Albert Jacka Biography, Life, Interesting Facts
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Early Life And Education
Albert Jacka was born 10th January 1893, in Victoria, Australia. Albert Jacka was born in the country town of Winchelsea, to Nathaniel and Elizabeth Jacka. He was one of seven children. When Albert Jacka was five, his family moved to Wedderburn. He did his schooling in Wedderburn, and when he left school, he went to work with his father, who was a haulage contractor.
Albert Jacka was working for the Victorian State Forests Department when the First World War began. In September 1914, he enlisted. Assigned to the 14th Battalion, 4th Brigade, 1st Division, he did his training at the camp in Broadmeadows, a suburb on the outskirts of Melbourne.
His Division was sent to Egypt to defend the Suez Canal. They arrived in Alexandria at the end of January 2015. Ten weeks of training ensued, and during that time the 4th Brigade, together with two New Zealand brigades and the 1st Light Horse Brigade, were merged together and became the New Zealand and Australian Division.
Albert Jacka’s Division was then sent to Anzac Cove, Gallipoli. They landed on 26th April 1915, a day after the fighting started there. A section of the trenches being defended was captured by the enemy. When they tried to attack the section Jacka’s team was responsible for, all but Albert Jacka were killed or captured. Jacka then held the trench himself, killing seven Turkish soldiers, which caused the remainder of their party to retreat. Jacka received the Victoria Cross for his bravery.
After his bravery was reported in the papers, Albert Jacka became a national hero in Australia. He went from lance corporal to corporal, to sergeant and then to company sergeant major within the space of seven months. He continued fighting in Gallipoli.
In December 1915, allied troops began withdrawing from Gallipoli, and Albert Jacka’s Battalion was sent back to Egypt. Whilst in Egypt, Albert Jacka went through officer training, and in April 1916 was commissioned as a second lieutenant. The Australian Imperial Forces reorganized, and the 4th Brigade, 12th Brigade, and 13th Brigade were merged together to become the 4th Australian Division.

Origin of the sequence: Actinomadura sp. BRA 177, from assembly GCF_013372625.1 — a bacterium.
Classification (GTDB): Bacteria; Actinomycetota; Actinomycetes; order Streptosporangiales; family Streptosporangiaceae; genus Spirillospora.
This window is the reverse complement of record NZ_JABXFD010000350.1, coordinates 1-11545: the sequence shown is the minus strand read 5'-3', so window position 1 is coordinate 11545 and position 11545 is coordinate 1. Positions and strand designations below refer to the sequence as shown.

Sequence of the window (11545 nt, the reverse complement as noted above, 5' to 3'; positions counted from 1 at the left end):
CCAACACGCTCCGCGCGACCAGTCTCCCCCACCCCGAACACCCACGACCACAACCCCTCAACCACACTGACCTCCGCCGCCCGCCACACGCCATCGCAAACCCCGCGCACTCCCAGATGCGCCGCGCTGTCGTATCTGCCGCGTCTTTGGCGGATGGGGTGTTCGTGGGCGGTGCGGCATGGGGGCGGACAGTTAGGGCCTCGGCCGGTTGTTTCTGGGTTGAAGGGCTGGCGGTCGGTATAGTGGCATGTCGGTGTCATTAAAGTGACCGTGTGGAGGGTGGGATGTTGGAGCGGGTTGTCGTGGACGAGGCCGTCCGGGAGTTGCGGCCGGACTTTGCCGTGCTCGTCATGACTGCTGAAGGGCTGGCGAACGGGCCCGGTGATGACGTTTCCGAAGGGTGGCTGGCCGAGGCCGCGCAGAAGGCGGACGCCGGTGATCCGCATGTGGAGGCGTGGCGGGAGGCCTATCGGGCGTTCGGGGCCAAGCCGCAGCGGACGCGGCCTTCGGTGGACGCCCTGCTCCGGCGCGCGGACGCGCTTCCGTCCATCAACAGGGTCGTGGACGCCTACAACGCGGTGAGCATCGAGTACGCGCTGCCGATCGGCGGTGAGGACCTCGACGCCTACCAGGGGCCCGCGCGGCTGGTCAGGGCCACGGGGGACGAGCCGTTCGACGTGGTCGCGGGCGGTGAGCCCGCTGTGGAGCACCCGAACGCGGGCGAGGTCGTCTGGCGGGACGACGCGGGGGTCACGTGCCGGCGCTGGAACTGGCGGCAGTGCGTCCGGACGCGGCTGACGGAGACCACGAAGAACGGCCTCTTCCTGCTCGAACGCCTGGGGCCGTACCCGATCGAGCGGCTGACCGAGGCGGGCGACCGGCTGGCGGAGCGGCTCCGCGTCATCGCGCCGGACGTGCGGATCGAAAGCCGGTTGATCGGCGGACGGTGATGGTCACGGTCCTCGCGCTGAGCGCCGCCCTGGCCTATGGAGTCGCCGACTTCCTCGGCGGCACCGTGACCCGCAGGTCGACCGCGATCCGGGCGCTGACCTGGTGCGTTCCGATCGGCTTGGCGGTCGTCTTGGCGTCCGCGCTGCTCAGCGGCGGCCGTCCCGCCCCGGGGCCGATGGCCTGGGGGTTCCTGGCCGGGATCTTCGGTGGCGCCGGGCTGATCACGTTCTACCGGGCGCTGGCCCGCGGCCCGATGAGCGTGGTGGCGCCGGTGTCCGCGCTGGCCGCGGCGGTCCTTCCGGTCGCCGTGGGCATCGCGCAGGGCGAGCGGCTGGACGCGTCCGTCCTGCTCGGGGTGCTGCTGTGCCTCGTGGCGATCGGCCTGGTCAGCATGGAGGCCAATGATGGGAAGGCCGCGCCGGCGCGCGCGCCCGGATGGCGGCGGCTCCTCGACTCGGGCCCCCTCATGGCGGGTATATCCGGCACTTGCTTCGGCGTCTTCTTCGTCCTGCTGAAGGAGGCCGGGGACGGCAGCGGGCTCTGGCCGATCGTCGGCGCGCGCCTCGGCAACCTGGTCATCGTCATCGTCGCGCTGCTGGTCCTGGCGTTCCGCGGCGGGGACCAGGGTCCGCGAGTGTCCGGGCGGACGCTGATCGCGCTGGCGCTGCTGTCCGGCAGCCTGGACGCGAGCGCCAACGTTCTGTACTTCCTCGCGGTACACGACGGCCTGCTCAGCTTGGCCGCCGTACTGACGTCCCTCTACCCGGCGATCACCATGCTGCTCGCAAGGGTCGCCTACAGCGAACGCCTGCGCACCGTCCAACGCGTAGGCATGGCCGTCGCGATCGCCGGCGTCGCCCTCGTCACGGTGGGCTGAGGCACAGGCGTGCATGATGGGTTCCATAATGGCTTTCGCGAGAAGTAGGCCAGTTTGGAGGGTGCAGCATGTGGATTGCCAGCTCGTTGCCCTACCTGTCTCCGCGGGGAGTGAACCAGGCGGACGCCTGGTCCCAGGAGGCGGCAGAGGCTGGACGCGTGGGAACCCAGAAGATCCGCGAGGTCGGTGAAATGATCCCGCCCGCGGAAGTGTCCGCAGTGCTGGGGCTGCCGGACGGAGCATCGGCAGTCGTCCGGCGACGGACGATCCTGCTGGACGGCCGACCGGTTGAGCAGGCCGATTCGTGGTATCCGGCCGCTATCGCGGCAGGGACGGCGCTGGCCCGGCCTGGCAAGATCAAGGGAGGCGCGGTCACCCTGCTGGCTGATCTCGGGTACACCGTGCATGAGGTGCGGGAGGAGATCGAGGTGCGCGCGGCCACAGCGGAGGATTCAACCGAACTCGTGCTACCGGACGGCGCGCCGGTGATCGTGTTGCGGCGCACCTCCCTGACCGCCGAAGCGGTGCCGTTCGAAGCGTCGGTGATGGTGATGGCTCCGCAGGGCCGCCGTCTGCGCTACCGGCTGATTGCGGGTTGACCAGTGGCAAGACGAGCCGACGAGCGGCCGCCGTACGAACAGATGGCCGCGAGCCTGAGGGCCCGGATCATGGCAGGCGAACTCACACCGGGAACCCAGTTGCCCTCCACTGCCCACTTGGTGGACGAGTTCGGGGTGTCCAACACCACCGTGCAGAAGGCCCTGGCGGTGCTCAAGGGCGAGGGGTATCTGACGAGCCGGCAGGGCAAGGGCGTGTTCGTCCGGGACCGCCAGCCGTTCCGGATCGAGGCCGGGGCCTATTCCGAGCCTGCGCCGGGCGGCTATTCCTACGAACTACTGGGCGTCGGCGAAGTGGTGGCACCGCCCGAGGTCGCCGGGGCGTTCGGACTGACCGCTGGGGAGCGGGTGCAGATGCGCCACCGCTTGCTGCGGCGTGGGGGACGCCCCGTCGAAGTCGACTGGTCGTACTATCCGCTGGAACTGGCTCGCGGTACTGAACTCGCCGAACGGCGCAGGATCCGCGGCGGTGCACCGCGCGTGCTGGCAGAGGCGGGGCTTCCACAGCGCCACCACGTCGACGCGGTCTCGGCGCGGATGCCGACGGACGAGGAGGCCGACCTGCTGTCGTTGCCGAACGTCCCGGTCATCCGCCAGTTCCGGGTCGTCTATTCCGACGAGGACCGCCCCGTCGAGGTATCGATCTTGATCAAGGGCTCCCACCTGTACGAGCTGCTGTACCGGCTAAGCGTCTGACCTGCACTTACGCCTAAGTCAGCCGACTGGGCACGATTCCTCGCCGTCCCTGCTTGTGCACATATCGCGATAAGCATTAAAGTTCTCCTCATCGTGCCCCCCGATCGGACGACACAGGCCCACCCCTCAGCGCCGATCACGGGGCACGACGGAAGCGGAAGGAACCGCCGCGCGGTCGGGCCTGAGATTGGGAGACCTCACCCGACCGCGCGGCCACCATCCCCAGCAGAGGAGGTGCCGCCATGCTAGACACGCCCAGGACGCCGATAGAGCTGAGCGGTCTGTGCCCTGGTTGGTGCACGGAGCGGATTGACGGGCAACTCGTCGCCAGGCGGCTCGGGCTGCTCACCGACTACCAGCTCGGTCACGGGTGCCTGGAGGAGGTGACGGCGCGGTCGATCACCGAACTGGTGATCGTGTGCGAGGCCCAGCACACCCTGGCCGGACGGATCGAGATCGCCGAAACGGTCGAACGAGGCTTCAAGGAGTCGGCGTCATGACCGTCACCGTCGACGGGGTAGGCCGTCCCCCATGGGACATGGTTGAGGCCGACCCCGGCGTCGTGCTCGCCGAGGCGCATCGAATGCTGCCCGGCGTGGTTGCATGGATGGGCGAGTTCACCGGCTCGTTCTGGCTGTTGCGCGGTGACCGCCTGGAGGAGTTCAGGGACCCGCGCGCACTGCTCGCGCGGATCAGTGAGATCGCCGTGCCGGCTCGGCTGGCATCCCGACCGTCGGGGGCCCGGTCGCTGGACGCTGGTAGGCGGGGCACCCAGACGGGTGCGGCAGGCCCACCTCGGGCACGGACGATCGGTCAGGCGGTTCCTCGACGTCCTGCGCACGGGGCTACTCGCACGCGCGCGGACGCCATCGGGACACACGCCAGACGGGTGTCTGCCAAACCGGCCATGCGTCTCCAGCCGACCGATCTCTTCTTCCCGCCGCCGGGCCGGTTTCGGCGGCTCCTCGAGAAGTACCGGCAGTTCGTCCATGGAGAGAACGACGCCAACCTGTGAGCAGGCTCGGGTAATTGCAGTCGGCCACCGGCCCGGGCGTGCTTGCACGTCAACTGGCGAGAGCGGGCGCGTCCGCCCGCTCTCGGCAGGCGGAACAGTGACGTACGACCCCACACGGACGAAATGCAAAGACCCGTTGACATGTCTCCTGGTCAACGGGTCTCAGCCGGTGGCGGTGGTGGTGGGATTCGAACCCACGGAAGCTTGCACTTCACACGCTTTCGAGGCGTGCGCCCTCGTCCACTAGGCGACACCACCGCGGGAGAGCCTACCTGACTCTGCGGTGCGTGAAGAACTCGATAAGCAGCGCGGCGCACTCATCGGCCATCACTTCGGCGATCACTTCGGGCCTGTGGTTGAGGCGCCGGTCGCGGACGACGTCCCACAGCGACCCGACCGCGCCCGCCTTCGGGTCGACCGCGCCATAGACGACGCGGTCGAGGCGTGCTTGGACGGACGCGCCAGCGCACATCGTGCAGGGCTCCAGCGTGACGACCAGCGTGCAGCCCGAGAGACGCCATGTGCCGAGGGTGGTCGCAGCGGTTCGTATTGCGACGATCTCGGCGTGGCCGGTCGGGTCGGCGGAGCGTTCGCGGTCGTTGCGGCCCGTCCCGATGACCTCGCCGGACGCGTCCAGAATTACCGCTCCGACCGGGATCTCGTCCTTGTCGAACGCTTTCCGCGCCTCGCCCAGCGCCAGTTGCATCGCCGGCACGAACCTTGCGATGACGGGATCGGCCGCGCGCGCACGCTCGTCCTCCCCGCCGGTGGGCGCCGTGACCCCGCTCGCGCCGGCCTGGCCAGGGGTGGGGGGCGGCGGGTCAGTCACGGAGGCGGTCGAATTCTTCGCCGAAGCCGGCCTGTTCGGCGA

The next battle for Jacka was the Western Front in France. His Division arrived in June 1916. He was involved in numerous raids against the Germans and fought in different locations as required. His Division suffered over 5,000 casualties but still managed to capture Pozieres. On 7th August 1916, the Germans re-took part of the line, including Albert Jacka’s dug-out. Jacka came out of his dug-out after it was bombed, to find a group of Germans rounding up about 40 Australian soldiers.
Albert Jacka only had seven men available, but they took on the Germans and won. They re-took the line, and 50 Germans were captured. Albert Jacka was evacuated to England, and in August 1916, was promoted to lieutenant. In March 1917, he received another promotion, this time to captain. Jacka was sent back into battle. He was injured, but recovered and returned to battle.
After a second serious injury, Albert Jacka was retired from active duty in May 1918. After a long recuperation, he returned to Australia in September 1919. He retired from service in January 1920, and upon returning to Melbourne received a hero’s welcome. Albert Jacka and two other members of his former Battalion went into an import/export business together, but the business didn’t survive the Great Depression in 1931. In 1929, Albert Jacka was elected to the Council in the City of St Kilda, and in 1930, became the Mayor.
Awards And Honors
Albert Jacka received the following awards for bravery:
1915: Victoria Cross (the highest award available)
1916: Military Cross and Bar
In January 1921, Albert Jacka married Frances Carey, in St Kilda, Melbourne. She was a typist from his office. The couple adopted a daughter named Betty.
Albert Jacka was only 39 when he died from his war injuries. He fought fearlessly in several major battles, including Gallipoli, the Western Front, the Battle of the Somme and the Battle of Pozieres, amongst others. It is due to the brave actions of soldiers like Albert Jacka that Australia has the freedom it does today. There is no greater legacy.
There are several landmarks named after Albert Jacka, including Jacka Park in Wedderburn, Jacka Boulevard in St Kilda, and the suburb of Jacka in Canberra, the capital city of Australia.